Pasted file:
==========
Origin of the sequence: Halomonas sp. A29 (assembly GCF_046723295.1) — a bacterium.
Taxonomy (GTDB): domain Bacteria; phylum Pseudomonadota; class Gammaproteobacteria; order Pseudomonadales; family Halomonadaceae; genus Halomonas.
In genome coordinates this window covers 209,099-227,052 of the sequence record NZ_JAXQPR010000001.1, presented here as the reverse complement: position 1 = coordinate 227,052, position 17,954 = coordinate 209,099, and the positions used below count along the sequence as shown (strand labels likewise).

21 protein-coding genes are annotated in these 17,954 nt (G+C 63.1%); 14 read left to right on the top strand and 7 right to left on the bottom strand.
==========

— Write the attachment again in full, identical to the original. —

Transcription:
Origin of the sequence: Halomonas sp. A29 (assembly GCF_046723295.1) — a bacterium.
Taxonomy (GTDB): domain Bacteria; phylum Pseudomonadota; class Gammaproteobacteria; order Pseudomonadales; family Halomonadaceae; genus Halomonas.
In genome coordinates this window covers 209,099-227,052 of the sequence record NZ_JAXQPR010000001.1, presented here as the reverse complement: position 1 = coordinate 227,052, position 17,954 = coordinate 209,099, and the positions used below count along the sequence as shown (strand labels likewise).

21 protein-coding genes are annotated in these 17,954 nt (G+C 63.1%); 14 read left to right on the top strand and 7 right to left on the bottom strand.